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#CMGRHangout: Loving Your CommunityLast Friday, I had the pleasure of appearing on My Community Manager’s #CMGRHangout, a weekly Google+ Hangout covering online community management. In honor of Valentine’s Day, the episode was titled “Loving Your Community,” and we focused on how you can show your community members that you appreciate them.

The program is hosted by Jonathan Brewer and Sherrie Rohde, who do a really great job. When they invited me, they asked if there were any other community professionals that I’d like to have on with me. That led to us being joined by David Williams, Sarah Hawk and Sue John. Tim McDonald and Abhishek Rai completed the panel. In all, we had a really solid, veteran group with approximately 50 years of community management experience between us.

To give you an idea of what we talked about, here are the questions that drove the discussion:

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Restricted Area
Creative Commons License photo credit: lungstruck

It can be highly beneficial to have a tier of staff below your main moderators. It allows these members to become acclimated to various aspects of being a member of staff without being thrown into the fire as a moderator. For communities that do this, like mine, all moderators are first members of this lower tier, which I’ll refer to as as guides.

They participate in staff discussions, welcome new members, report posts that they feel may violate our guidelines and participate in random things that come up for the staff. Traditionally, they do not have any “power” as far as the community software is concerned.

I was thinking about this the other day and I had a thought: why not let this tier move threads around the public forums? Not remove them from the public forums, not take on the role of a moderator in removing violations, documenting them and contacting members. But just move threads from one public forum to another.

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GoodiesOn December 24, I headed to the post office near closing time to see if a package had arrived. I was waiting on a box with a couple of gifts I had purchased for my brothers. I noticed that, when I checked my mail box, I had a key in it, which meant that I had a package in an even larger mail box waiting for me.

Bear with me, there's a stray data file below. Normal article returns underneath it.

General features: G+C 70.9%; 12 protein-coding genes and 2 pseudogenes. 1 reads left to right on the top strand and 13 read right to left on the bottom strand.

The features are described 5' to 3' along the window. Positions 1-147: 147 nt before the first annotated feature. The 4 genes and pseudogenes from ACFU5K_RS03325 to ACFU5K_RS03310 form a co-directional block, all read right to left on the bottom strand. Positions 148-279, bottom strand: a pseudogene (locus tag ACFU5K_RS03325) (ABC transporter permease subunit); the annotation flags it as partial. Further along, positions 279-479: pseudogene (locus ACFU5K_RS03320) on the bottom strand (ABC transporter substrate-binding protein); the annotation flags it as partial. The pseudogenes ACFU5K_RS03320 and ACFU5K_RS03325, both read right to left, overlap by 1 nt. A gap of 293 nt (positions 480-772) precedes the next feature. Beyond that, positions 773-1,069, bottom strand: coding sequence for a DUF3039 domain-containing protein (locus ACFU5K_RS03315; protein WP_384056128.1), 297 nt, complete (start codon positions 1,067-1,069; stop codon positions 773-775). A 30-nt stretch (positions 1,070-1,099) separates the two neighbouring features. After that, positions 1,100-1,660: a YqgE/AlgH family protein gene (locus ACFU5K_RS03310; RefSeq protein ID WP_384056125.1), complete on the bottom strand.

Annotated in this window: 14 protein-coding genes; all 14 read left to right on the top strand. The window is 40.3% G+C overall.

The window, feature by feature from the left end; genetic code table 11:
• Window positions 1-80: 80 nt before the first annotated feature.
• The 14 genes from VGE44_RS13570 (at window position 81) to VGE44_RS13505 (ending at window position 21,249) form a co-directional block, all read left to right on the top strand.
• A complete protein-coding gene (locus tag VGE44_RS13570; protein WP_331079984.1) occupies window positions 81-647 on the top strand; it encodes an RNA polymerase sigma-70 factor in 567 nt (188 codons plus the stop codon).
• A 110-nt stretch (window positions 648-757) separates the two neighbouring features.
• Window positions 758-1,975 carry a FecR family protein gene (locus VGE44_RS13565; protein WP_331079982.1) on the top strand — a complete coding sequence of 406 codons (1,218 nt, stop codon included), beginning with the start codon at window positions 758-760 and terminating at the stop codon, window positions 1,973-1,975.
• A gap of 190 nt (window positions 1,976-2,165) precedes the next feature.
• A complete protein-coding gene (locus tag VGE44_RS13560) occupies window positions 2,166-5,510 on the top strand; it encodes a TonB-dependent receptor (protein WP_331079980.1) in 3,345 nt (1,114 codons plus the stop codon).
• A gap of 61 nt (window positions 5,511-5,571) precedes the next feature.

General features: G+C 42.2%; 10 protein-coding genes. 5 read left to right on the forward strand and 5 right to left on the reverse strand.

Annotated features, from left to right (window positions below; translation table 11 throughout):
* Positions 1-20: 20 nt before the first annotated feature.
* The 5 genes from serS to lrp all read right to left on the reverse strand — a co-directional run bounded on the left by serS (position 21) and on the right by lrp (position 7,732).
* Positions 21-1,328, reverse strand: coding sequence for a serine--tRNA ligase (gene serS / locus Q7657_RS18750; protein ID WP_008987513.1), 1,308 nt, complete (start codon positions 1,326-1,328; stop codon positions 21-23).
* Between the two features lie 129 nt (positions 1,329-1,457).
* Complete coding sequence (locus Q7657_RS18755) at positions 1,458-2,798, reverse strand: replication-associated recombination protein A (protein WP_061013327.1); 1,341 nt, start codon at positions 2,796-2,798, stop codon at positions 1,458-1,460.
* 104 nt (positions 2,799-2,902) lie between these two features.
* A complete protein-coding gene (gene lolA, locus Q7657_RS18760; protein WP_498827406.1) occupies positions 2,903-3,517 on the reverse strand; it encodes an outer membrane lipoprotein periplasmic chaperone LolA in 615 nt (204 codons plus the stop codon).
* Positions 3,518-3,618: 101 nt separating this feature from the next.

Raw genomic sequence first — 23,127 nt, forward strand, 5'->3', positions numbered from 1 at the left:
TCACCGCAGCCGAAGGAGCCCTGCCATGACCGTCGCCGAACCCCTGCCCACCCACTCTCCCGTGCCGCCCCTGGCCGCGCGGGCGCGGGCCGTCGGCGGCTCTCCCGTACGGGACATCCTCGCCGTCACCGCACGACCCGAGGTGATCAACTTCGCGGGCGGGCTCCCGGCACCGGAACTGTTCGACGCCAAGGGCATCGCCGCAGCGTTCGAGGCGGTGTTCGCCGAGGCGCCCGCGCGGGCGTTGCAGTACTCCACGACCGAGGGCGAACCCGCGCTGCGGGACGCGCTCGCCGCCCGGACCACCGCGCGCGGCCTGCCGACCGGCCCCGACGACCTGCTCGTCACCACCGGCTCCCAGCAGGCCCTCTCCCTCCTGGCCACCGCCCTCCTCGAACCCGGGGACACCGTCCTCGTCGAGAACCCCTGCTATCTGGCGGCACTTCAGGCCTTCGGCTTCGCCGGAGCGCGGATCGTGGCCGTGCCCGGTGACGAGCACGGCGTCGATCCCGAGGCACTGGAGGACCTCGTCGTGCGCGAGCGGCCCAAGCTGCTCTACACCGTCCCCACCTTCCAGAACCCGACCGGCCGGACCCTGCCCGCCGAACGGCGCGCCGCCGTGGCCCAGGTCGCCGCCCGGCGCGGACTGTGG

I opened it, but it wasn’t the box I was expecting. It was a different box and it was from one of my moderators on KarateForums.com, named Danielle. I wasn’t expecting anything, so it came as a total surprise.

After I made it home, I opened the box to find a card and an assortment of goodies from the United Kingdom, where Danielle lives. Along with a kind note, there were Jaffa Cakes, a Galaxy bar, Tesco Jam Roly Poly Toffees, Sprinty Kinder Surprise, a Cadbury Dairy Milk bar and more. All of which I have never had.

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Over the many years that I have managed online communities, I have had a lot of moderators. But, even with the wide variety of people on my staff, I have had the support of my moderators with pretty much every decision I have made. Of course, there are rare exceptions, but they are so rare that it’s hard to recall specific examples.

Most decisions are fairly simple. This person is a spammer, ban them. But then there are more challenging ones, with veteran members. No matter what, though, my staff tends to be supportive of the moves that I make, especially when it comes to banning people.

This is not something I take for granted. It is something I deeply appreciate and work hard to earn and justify.

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Is everything
Creative Commons License photo credit: tompagenet

Moderators moderate in the way that the community manager guides them to. Typically this is through policies (community guidelines), staff manuals (moderator guidelines) and documentation of member violations. Even when a well-meaning moderator makes a mistake, they make that mistake because they believe it is what the community manager wanted. It’s all part of being a team. Great moderators move as a unit.

In the course of handling these duties, they will encounter criticism and be a first point of contact for it because they are in direct contact with members. They are the ones telling a member why they can’t do something.